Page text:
My Recipe for Pickled Fish

Native Hunter

5 year old buck +
The other post about pickling got me to thinking about pickled fish. Thought I would share my recipe below. The flavoring is something I worked out through trial and error and can be adjusted to suit your particular taste:

For this recipe you will need 1.5 pounds of fish fillets that you will cut into chunks. The best fish I have tried are small panfish such as bream or crappie, but black bass or any other non-oily fish will work well too. The chunks need to be in small pieces (about one inch squares) and the thickness of the fillets should be about ½ inch. A typical bream fillet is about the right thickness, and for fish that are too thick you can cut the fillets lengthwise to get them about right.

Mix 6 cups of good clean cold water (distilled is best) with 1.5 cups of pickling salt and place the solution in a glass jar. Stir the solution well, and add the fish chunks. Place in the refrigerator overnight from 12 to 24 hours.

Remove the chunks and rinse them well with cold clean water, and then pat them dry with paper towels. Place the chunks in another glass jar and cover them completely with a good quality distilled vinegar that has an acetic acid content of at least 5%. Refrigerate this for another 12 to 24 hours being sure to stir or shake at least once or twice.

Remove the chunks and once again wash in cold water and pat dry.

At this point the chunks are already pickled, but you now need to flavor them. Mix the following flavoring solution, bring it to a boil, let it cool to room temperature, then cover the chunks with it, and place it in the refrigerator:

½ cup of soft water
¼ cup white sugar
1 tbsp Tabasco sauce
1 cup white vinegar
1 tbsp of plain pickling spices
3 whole cloves
1 tbsp pickling salt

After it sets in the fridge for 5 days it is ready to eat. It takes that long for the spices to sink in good. I like to pat my chunks dry and eat them on a cracker. This should keep in the fridge for 6 to 8 weeks, but in Man-land it will be gone long before that! Enjoy.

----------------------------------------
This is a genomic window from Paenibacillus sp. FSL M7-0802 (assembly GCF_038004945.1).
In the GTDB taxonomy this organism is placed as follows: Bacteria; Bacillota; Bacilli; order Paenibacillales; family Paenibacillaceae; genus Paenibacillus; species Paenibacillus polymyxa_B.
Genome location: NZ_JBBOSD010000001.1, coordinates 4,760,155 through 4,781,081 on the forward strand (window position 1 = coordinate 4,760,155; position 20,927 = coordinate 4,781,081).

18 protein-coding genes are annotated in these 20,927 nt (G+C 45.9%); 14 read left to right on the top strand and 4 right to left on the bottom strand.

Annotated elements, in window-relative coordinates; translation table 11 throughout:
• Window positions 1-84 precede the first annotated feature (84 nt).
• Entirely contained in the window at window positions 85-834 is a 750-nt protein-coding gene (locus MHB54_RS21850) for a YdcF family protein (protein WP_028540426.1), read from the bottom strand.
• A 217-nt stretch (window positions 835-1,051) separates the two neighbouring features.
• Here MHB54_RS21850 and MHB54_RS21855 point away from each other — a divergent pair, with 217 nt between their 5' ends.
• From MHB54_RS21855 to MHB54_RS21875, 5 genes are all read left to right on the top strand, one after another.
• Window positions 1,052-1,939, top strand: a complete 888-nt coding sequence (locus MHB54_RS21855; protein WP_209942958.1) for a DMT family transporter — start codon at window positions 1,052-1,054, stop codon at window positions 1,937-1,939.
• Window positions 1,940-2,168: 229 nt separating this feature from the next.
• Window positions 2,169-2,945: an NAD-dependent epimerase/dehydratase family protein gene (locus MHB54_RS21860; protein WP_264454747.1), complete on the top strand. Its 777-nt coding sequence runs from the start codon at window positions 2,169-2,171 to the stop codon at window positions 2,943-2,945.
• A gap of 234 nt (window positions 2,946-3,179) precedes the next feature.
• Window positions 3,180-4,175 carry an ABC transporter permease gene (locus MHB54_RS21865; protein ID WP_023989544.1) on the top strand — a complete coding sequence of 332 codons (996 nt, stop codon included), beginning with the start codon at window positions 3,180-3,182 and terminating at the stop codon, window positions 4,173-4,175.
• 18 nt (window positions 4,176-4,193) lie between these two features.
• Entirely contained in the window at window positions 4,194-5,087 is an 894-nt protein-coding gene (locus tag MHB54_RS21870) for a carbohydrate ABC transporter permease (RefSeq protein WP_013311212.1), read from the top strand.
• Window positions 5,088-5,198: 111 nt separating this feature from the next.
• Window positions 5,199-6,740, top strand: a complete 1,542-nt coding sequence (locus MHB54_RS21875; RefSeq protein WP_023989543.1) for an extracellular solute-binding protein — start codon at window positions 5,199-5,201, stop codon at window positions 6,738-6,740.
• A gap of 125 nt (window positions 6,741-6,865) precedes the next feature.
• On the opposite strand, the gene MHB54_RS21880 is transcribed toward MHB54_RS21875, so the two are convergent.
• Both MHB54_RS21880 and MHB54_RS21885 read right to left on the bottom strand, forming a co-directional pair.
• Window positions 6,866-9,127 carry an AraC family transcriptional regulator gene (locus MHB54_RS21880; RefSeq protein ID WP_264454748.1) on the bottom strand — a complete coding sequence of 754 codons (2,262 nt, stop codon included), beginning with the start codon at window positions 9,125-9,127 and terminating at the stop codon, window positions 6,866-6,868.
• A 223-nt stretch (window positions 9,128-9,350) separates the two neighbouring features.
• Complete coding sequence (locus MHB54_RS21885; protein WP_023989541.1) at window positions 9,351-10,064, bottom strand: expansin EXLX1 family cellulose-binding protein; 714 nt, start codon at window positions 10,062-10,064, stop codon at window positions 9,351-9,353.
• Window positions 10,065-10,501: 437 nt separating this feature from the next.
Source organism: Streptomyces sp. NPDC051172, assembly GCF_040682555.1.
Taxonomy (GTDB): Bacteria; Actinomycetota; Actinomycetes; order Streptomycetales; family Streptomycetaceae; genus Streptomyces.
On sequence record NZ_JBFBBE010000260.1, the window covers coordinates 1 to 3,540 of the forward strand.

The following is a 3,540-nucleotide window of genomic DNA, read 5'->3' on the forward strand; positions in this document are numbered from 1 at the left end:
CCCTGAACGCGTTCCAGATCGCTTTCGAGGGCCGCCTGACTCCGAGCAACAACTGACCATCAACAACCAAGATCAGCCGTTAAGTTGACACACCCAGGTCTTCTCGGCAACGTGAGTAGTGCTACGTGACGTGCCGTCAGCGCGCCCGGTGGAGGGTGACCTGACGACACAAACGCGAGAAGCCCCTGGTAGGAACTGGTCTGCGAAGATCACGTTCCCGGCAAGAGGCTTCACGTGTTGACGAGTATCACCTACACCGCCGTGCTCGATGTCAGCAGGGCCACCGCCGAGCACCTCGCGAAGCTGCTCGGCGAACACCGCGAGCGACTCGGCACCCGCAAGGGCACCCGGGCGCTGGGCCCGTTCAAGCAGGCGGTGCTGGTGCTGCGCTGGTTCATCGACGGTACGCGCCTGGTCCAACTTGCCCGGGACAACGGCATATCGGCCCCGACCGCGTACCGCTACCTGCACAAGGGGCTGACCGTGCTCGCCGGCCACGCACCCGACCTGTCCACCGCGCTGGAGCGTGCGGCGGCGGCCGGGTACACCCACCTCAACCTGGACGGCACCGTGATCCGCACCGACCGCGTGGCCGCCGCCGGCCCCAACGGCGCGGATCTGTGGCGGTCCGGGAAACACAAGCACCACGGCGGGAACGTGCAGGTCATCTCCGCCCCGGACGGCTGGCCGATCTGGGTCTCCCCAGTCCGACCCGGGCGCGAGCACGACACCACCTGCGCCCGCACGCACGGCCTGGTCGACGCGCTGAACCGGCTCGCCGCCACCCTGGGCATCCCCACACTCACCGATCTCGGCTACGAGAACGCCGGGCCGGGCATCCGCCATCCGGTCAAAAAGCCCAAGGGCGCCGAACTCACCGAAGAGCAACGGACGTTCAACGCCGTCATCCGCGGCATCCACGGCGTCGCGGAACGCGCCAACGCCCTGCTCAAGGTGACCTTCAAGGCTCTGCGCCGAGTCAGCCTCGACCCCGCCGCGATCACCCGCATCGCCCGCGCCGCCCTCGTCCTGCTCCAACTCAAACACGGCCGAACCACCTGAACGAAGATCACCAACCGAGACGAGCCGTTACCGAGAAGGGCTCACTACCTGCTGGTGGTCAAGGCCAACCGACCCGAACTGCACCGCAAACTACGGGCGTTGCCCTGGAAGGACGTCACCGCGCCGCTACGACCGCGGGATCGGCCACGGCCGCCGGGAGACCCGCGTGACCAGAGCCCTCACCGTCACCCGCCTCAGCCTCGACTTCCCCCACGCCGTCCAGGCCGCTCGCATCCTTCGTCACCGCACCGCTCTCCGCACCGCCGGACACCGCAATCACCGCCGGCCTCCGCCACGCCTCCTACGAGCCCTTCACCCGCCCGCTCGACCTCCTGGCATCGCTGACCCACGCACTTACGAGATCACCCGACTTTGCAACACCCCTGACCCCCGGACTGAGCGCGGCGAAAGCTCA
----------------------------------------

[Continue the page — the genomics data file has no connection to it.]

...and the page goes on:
Due to a specific worm that can do serious damage to people, I have seen the recommendation that all fish should be frozen for a specific period or else be cooked before/during the pickling process.
What the hell is a bream? :p

Sounds like a good recipe. I like pickled northern pike the best. Takes care of those pesky Y bones.
We Yankees call Bream Sunnys. I'm with ya on pickled Northerns. I usually make a few batches every winter.
My recipe
Pickled fish
Use a 1 gallon jug
½ gallon fish chunks about 1” squares or so(use fish that’s been frozen at least 48 hrs due to some rare form of possible parasite. Freezing will kill it)
1 1/3 cup pickling/canning salt
Layer the fish in the jug and pour salt over each layer until gone
Fill jug with white vinegar with about 2-3 inches of vinegar over the top of the fish. Gently shake the jug.
Leave refrigerated for 5 full days. Gently shake/mix jug daily to ensure it stays mixed good.
Take fish and discard vinegar and salt mixture after initial 5 days of brining. Wash the fish off with cold water throuroghly.
Place fish in a bowl with cold water and fill with ice for one hour minimum.
While fish is chilling make the final brine mix.
8 cups white vinegar
7 cups white sugar
3-4 tablespoons of pickling spice
1/3 cup white zinfandel wine
Bring to a boil and reduce to a simmer for 5 minutes
Cool down brine mix in refrigerator until cold.
Slice up 2 large sweet onions.
Place layers of fish and onions in jug until full.
Pour the cold brine mix over the fish until filled.
Put in refrigerator for 3 full days.
In addition if wanted….
Add a few large jalapenos sliced(or your favorite pepper)
Add a few whole garlic cloves sliced in half.
Oh I know, I was just busting his chops a little. :) Either panfish or bluegills is how we reference them.

LOL, I figured you knew. I was going to tell you a bream is what you guys use for pike bait!:D